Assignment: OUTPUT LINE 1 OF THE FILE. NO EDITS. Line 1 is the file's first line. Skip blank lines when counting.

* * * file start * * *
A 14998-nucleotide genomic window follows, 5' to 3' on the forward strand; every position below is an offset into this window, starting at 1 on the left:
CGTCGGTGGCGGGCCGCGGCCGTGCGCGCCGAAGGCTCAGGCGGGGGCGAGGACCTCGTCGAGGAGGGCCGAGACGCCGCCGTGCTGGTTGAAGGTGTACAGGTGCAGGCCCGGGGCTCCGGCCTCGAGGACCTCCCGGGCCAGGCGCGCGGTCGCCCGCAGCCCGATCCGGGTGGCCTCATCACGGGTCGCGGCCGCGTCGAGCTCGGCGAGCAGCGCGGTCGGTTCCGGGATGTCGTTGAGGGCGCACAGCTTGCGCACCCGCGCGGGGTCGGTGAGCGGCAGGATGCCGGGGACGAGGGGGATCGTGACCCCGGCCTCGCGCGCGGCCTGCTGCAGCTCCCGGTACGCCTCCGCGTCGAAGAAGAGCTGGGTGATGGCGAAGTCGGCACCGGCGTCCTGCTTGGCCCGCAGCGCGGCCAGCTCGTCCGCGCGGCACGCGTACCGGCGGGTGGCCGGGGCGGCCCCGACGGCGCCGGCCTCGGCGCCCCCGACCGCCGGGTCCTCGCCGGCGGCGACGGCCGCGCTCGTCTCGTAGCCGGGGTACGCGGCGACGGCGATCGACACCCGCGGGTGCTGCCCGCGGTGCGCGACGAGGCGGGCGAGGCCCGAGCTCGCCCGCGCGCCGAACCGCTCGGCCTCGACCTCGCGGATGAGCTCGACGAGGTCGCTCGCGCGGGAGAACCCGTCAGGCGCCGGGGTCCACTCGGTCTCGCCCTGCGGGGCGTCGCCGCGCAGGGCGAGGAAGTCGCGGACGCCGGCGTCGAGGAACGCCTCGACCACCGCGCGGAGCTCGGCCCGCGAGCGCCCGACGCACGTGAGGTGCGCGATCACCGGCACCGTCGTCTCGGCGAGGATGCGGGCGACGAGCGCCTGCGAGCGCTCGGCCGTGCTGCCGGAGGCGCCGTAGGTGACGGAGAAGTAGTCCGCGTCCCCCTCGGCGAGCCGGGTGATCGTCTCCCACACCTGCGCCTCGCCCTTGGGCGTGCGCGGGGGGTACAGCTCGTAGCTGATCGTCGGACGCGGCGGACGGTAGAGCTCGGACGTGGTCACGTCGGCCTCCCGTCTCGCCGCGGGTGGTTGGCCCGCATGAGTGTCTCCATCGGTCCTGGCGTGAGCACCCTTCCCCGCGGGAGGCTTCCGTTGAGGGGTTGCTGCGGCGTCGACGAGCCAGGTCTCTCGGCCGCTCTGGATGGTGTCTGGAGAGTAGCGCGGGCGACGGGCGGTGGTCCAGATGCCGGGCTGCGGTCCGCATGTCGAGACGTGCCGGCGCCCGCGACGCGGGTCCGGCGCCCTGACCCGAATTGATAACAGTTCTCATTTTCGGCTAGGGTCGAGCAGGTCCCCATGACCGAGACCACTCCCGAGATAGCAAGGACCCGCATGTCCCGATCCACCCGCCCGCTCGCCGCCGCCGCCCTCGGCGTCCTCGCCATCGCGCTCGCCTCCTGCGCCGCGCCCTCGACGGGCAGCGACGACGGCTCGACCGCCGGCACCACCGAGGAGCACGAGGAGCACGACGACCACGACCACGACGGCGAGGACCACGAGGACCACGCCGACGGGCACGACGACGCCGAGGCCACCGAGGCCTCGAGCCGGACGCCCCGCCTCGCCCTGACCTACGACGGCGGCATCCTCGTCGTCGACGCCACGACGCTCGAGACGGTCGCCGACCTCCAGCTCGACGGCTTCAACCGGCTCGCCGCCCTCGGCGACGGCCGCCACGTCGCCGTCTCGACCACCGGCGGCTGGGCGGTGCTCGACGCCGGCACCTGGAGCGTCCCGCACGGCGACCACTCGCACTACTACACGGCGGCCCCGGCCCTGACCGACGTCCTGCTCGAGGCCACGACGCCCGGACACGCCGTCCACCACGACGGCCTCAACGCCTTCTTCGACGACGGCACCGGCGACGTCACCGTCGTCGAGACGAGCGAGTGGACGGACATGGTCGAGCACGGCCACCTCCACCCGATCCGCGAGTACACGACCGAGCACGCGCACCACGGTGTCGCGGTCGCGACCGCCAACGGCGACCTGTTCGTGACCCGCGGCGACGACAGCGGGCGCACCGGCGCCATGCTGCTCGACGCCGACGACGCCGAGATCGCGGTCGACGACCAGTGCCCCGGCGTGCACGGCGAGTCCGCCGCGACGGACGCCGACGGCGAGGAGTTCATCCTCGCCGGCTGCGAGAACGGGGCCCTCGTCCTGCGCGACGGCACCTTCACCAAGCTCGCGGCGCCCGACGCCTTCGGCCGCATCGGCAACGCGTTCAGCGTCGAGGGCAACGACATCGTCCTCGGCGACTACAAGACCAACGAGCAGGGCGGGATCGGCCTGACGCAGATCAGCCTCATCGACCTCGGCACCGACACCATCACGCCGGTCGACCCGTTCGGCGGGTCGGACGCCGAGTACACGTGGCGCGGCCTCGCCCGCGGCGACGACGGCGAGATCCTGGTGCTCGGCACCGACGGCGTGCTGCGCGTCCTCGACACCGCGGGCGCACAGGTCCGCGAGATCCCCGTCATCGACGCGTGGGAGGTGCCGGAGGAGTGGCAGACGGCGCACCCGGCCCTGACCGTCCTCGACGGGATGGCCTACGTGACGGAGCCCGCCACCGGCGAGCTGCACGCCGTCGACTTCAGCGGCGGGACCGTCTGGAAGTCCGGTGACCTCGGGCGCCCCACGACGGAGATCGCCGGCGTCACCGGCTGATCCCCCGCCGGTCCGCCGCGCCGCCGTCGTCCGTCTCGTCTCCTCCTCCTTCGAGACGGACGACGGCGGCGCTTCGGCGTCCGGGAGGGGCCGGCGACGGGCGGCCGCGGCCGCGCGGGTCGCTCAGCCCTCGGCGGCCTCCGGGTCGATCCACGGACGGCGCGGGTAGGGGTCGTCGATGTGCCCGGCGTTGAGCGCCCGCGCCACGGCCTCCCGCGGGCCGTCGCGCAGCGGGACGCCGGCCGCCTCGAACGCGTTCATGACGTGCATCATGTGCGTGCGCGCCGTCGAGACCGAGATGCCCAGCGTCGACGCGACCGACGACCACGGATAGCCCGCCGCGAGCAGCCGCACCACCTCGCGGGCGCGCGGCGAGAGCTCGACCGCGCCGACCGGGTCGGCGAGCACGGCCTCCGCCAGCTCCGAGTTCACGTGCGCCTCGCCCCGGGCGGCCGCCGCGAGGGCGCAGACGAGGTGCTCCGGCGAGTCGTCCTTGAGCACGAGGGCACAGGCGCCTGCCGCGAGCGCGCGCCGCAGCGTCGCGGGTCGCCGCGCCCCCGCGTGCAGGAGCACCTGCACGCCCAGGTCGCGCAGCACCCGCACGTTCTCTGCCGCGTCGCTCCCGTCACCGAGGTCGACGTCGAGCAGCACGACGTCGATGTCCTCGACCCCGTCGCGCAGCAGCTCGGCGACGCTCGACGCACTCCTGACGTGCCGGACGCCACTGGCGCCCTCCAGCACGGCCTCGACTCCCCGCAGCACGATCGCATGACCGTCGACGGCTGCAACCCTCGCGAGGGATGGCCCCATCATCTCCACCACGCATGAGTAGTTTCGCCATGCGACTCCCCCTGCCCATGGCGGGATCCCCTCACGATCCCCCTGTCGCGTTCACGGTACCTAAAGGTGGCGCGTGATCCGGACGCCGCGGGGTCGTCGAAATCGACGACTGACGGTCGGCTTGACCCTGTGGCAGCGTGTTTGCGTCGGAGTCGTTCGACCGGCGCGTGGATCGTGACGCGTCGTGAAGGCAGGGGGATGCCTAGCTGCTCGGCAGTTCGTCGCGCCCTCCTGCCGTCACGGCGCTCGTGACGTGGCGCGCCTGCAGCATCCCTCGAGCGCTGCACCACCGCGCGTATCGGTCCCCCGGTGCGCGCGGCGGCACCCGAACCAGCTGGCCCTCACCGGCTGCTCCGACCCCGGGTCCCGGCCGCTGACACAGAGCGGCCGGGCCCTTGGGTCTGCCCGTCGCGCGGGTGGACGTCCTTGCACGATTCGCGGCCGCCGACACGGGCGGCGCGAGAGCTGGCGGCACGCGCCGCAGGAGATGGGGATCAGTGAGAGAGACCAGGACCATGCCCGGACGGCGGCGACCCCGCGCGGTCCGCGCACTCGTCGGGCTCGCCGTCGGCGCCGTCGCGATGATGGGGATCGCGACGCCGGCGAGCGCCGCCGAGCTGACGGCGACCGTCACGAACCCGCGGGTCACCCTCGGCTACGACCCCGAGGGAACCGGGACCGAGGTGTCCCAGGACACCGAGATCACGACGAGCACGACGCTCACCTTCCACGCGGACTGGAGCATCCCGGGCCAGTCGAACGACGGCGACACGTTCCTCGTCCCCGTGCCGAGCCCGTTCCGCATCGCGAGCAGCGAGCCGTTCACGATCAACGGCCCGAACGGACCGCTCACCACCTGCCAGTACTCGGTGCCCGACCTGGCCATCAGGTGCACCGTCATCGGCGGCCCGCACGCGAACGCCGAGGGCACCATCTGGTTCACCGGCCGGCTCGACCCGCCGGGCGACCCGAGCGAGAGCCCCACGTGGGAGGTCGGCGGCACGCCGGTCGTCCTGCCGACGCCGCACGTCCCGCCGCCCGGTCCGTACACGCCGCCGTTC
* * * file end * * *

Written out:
A 14998-nucleotide genomic window follows, 5' to 3' on the forward strand; every position below is an offset into this window, starting at 1 on the left: